An Egyptian man who was whisked off the streets of Milan by CIA operatives in 2003 and flown to Egypt is being held in a prison here more than two years later but has not been charged with an offense, according to an Egyptian lawyer who has tracked the case.
Montasser Zayat said the abducted man, Egyptian cleric Hassan Mustafa Osama Nasr, was briefly freed from an Egyptian prison in April 2004, then taken back into custody after he telephoned his wife, Nabila Ghali, in Milan and complained that he had been tortured and left deaf in one ear.
Nasr "is not someone who should be in jail. The Egyptian authorities let him out once, so they had nothing on him," Zayat said in an interview. "He is only in jail again because he talks too much."
Two former U.S. intelligence officials have said Nasr was released to house arrest and then taken back to prison because he had violated the terms of the house arrest by calling his wife.
Zayat is Egypt's best-known defender of Islamic radicals and suspected terrorists and has long-standing links with numerous controversial Muslim groups.
He said that after the abduction in Milan, friends of Nasr phoned to ask that he look for the missing cleric. Zayat filed papers with state security officials to launch a search, government officials confirmed. Eventually, the government formally acknowledged holding Nasr.
Human rights groups here say Nasr has fallen into the black hole of Egypt's system of arbitrary arrest. By their count, they say, thousands of prisoners are in Egyptian jails without charges, and sometimes their whereabouts and fate remain unknown.
In June, Nasr's case became a major source of friction between the United States and its ally Italy over the Bush administration practice of "extraordinary rendition," the forcible and secret transfer of terrorism suspects without court proceedings. Italian prosecutors issued warrants for 13 Americans they said were involved in kidnapping Nasr.
On Wednesday, an Italian prosecutor asked a court to issue arrest warrants for six more people said to be CIA operatives who helped in the abduction.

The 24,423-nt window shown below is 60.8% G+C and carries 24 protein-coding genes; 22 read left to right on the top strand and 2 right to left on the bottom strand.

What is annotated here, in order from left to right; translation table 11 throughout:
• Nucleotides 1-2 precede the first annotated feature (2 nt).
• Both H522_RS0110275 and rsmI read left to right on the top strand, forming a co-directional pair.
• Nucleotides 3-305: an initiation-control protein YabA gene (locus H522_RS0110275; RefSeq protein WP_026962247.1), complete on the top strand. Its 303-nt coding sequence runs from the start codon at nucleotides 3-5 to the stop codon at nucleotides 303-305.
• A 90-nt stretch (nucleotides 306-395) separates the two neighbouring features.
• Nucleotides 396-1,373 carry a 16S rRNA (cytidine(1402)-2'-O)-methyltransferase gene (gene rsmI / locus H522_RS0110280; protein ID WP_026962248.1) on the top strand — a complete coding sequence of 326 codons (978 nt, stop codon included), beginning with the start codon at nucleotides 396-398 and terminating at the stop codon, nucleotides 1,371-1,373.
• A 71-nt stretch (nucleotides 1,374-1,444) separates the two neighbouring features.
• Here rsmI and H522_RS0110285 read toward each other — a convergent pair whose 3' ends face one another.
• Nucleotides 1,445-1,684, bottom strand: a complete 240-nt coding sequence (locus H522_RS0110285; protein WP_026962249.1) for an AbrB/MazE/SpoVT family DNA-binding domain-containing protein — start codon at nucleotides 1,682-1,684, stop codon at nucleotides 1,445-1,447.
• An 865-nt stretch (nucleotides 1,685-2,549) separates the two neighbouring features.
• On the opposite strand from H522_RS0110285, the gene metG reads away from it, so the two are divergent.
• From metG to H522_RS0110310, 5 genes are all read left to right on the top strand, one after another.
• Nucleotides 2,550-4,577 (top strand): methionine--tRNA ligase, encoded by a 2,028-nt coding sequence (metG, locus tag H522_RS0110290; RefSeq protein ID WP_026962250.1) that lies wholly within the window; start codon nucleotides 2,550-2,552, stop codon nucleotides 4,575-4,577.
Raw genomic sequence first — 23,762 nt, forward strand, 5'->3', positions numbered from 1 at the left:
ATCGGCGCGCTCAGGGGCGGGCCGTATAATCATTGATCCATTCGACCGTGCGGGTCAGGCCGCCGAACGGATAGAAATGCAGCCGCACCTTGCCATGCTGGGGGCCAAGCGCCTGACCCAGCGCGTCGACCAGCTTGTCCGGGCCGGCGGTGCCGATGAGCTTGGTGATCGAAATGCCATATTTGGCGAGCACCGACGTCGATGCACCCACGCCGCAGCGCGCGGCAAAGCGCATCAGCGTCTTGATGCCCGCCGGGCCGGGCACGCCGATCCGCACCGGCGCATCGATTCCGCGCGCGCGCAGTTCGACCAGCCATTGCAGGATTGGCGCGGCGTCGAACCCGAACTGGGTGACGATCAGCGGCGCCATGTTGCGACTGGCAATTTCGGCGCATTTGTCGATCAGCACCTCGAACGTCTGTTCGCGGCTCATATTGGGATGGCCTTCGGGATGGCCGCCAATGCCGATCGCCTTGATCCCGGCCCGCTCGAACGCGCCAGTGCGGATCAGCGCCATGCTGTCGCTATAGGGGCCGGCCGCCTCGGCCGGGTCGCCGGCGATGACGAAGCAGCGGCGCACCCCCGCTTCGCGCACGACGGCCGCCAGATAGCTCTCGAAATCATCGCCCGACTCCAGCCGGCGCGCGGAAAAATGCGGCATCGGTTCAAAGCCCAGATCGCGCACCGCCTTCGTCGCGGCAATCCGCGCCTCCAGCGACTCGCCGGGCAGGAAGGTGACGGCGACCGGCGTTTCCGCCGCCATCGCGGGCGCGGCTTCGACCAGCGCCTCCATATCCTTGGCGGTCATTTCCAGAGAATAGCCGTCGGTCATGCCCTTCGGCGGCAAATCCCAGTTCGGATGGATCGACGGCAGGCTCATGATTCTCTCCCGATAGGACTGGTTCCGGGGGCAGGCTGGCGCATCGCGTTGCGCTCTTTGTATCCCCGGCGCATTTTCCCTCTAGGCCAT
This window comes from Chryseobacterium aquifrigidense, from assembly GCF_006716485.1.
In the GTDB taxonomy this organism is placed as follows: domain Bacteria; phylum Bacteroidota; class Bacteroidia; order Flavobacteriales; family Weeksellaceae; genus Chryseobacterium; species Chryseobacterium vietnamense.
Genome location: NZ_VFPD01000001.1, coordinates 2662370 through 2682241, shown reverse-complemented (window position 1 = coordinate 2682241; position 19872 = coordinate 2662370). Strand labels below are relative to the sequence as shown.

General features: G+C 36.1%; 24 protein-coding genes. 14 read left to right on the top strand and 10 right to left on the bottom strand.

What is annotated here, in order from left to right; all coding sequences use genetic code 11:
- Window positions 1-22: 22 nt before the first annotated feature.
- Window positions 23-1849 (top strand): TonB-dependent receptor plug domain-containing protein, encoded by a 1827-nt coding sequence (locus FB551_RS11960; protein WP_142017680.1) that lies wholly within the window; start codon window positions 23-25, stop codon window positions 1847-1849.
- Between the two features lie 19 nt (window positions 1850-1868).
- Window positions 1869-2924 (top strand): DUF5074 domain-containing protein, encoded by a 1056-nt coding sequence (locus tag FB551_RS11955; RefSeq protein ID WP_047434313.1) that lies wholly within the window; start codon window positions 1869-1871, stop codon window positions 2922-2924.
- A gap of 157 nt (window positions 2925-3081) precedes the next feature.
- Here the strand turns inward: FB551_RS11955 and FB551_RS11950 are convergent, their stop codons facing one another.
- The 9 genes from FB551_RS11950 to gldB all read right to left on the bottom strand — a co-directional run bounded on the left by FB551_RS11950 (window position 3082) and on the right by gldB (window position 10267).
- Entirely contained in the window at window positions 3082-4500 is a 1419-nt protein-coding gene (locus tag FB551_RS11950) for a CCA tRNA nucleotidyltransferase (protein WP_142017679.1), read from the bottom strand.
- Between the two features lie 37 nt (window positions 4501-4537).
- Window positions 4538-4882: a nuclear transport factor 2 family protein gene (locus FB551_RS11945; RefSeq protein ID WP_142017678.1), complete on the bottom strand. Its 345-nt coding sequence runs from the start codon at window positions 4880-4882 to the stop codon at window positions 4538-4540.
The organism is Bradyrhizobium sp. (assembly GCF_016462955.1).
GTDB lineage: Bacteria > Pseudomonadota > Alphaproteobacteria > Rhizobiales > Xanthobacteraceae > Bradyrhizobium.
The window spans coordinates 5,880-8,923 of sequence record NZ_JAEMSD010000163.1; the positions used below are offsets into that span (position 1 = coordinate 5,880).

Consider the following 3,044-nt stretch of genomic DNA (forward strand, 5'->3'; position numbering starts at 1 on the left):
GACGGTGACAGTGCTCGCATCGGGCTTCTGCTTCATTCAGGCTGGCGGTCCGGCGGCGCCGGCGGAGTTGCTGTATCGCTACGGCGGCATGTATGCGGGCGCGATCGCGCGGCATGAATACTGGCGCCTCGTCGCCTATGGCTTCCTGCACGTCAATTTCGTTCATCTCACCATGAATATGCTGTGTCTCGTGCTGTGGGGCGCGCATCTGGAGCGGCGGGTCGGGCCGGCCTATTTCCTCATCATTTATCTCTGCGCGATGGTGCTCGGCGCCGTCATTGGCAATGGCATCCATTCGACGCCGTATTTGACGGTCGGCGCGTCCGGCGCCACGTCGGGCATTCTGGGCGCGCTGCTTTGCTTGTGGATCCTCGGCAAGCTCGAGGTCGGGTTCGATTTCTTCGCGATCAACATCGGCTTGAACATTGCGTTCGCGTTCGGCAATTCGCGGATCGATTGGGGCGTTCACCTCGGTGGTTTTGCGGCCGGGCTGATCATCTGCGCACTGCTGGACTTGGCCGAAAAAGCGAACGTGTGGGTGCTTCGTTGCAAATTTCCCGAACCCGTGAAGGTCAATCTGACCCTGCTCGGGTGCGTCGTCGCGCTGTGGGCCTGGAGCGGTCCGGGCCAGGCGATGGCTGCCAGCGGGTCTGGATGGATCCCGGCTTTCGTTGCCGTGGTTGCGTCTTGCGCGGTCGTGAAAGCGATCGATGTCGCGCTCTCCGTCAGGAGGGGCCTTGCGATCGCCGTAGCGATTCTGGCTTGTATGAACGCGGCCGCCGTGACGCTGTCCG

The Egyptian government declined to comment on the case. Telephone inquiries to the Interior Ministry, which Italian officials say took charge of Nasr when he arrived in Egypt, went unanswered.
Zayat said his most recent information is that Nasr is being held in Wadi Natrun prison, a detention facility north of Cairo used for security prisoners. He said the "torture period" for Nasr ended during his first detention.
During a visit to the United States in May, Egyptian Prime Minister Ahmed Nazif said the United States has dispatched 60 to 70 Egyptian detainees to their home country since the Sept. 11, 2001, attacks in the United States.
During a June 20 visit to Cairo, Secretary of State Condoleezza Rice expressed concern about the fairness of Egyptian justice. "We are all concerned for the future of Egypt's reforms when peaceful supporters of democracy -- men and women -- are not free from violence. The day must come when the rule of law replaces emergency decrees, and when the independent judiciary replaces arbitrary justice," she said.
Zayat said Nasr was being held under the emergency laws to which Rice referred but that he had not been charged with specific offenses.
He denied news reports that Nasr belonged to Gamaa Islamiya, an Egyptian group that carried out assassinations and bombings in Egypt during the 1990s. He acknowledged that Nasr fled Egypt during the decade, a time when the Egyptian government was rounding up thousands of the group's members and sympathizers.
Nasr took refuge in Albania but moved from there to Germany and then to Italy in 1997. That period coincided with a U.S. operation, in cooperation with Albanian secret police, to watch and eventually round up a cell of suspected Egyptian radicals.
The Egyptian Organization for Human Rights reported that four Egyptians netted by a joint U.S.-Albanian raid and returned to Egypt were all tortured.